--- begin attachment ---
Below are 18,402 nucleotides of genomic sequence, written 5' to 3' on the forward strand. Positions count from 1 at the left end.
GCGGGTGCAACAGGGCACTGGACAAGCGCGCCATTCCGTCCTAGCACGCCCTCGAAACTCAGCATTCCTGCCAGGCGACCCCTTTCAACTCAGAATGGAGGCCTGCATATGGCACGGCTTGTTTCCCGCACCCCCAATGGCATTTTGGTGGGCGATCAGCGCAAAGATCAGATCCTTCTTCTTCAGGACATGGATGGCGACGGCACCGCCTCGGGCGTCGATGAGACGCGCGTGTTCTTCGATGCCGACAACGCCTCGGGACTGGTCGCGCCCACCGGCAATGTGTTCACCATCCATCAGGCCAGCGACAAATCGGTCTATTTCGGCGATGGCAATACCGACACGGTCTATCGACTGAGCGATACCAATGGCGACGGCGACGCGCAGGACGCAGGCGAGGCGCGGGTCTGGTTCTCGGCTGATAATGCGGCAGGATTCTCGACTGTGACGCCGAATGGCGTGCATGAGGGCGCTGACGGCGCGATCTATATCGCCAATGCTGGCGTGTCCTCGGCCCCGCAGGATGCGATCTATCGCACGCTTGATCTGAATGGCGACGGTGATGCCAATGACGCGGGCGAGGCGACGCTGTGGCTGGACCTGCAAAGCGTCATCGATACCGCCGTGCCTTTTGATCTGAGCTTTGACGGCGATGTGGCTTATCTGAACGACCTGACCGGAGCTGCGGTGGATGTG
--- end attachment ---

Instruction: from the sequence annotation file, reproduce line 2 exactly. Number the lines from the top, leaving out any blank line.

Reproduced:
GCGGGTGCAACAGGGCACTGGACAAGCGCGCCATTCCGTCCTAGCACGCCCTCGAAACTCAGCATTCCTGCCAGGCGACCCCTTTCAACTCAGAATGGAGGCCTGCATATGGCACGGCTTGTTTCCCGCACCCCCAATGGCATTTTGGTGGGCGATCAGCGCAAAGATCAGATCCTTCTTCTTCAGGACATGGATGGCGACGGCACCGCCTCGGGCGTCGATGAGACGCGCGTGTTCTTCGATGCCGACAACGCCTCGGGACTGGTCGCGCCCACCGGCAATGTGTTCACCATCCATCAGGCCAGCGACAAATCGGTCTATTTCGGCGATGGCAATACCGACACGGTCTATCGACTGAGCGATACCAATGGCGACGGCGACGCGCAGGACGCAGGCGAGGCGCGGGTCTGGTTCTCGGCTGATAATGCGGCAGGATTCTCGACTGTGACGCCGAATGGCGTGCATGAGGGCGCTGACGGCGCGATCTATATCGCCAATGCTGGCGTGTCCTCGGCCCCGCAGGATGCGATCTATCGCACGCTTGATCTGAATGGCGACGGTGATGCCAATGACGCGGGCGAGGCGACGCTGTGGCTGGACCTGCAAAGCGTCATCGATACCGCCGTGCCTTTTGATCTGAGCTTTGACGGCGATGTGGCTTATCTGAACGACCTGACCGGAGCTGCGGTGGATGTG